When Metallica’s “Worldwired Tour” comes to the Spokane Arena on Sunday for the band’s first local performance since 2004,, fans can expect to hear favorite tracks from several of the band’s albums including “Metallica,” “…And Justice For All,” and “Master of Puppets.”
Since its start in the early 1980s, Metallica has amassed an international following, and hasn’t been afraid to experiment with the genre.
“We’ve always hated any kind of rules, or any attempt to categorize or box us in any way,” lead vocalist James Hetfield said in an interview with Clash in 2017. “We don’t like boundaries and limits.”
While touring in support of their latest album “Hardwired…To Self Destruct,” Metallica is reissuing its popular 1988 album “…And Justice For All.” The album represents many firsts and, to some extent, lasts for the group.
“It’s the beginning and ending of a lot of different things that kind of overlapped,” Hetfield said in a recent interview with journalist David Fricke. “At that point, we weren’t sure where the band could go after that. Obviously sitting in a producer’s seat, pretending we knew what we were doing … sonically you can kind of tell who mixed that album. So after that we kind of realized we could go outside the box here and ask for some help production wise (and) focus more on the music.”
“…And Justice For All” was the group’s first album to earn a top 10 listing on the Billboard 200 and is most widely known for the song “One,” which helped the group break through on radio and earned a Grammy Award for Best Metal Performance. Their opportunities and creative ability increased exponentially from that point.
The remastered “…And Justice For All” is a testament to the band’s seeming refusal to stay satisfied with their work and their ongoing attempts to improve upon what they have recorded in the past. The album had long been criticized for its somewhat “tinny” sound and the lack of thought paid to former bassist Jason Newsted’s line. “ ‘…And Justice For All’ except for Jason” has been a common complaint among fans since the original album was released; with the reissue that seems to be the only serious complaint remaining.
(Newsted left the band in 2001. Robert Trujillo now handles bass.)
Anyone diving into the new box set edition of “…And Justice For All” will notice that the reissue has a lot more going on than a few production improvements. The box set holds nearly 150 tracks and features, in addition to the album’s original nine tracks, a large number of previously unreleased demos and live recordings of some of the band’s outstanding live performances including their legendary 1989 Seattle Center Coliseum show during which the encore setlist was nearly as long as the planned setlist.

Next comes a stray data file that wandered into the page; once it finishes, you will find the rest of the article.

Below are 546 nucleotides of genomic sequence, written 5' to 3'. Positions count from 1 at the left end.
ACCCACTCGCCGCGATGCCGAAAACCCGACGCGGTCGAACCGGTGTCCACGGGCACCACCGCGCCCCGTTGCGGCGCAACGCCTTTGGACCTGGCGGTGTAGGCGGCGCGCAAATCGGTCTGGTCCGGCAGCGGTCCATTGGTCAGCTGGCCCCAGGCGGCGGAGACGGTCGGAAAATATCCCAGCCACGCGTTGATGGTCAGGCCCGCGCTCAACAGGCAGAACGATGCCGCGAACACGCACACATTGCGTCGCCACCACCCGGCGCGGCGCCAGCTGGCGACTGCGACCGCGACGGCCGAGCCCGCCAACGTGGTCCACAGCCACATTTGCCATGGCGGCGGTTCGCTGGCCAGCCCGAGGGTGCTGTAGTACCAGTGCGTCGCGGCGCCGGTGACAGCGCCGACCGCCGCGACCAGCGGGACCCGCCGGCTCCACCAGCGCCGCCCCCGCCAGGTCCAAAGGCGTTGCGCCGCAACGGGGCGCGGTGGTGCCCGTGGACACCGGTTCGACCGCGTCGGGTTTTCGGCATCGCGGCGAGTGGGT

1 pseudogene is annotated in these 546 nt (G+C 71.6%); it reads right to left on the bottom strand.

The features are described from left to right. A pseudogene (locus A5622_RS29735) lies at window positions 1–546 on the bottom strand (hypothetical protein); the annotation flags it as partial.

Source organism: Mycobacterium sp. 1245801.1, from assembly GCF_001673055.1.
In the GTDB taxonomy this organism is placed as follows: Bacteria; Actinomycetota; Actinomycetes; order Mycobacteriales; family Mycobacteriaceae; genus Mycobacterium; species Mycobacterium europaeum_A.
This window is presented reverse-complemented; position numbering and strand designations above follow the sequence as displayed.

The songs were doing well but after “…And Justice For All,” the group began trying to tighten their material. Each of the tracks averaged about seven minutes and the band members were starting to feel the effects of playing each of the songs live and in succession.
“I remember being on that tour playing these songs live and looking at the setlists just shrink,” Hetfield said. “We used to be able to play a lot of songs, now we can only play this many songs because they are so long. Realizing the connection between the studio, making music, getting creative, and bringing it into a live setting – it started to become clearer that some of these songs were getting a little long-winded.”
However, metal fans loved the music and kept listening as Metallica continued to release albums, “…And Justice For All” serving as a catalyst for further experimentation.
With “…And Justice For All” and “One,” Metallica produced its first music video. This advancement was controversial among sections of the group’s fan base and lead to accusations of the band’s having “sold out.”
“It disappointed us that fans would get angry at you for being an artist, or doing what you feel you want to do to explain yourself to the world or to connect with the world,” Hetfield told Clash.
However, in true metal style, the band has continued to do as they please.
“You gotta get out there and live,” drummer Lars Ulrich told Clash in an interview last year, “and if you don’t live, then you suffocate. You only get one life, so it’s like our time on the planet is way too short to have that much willful limit of your own options.”
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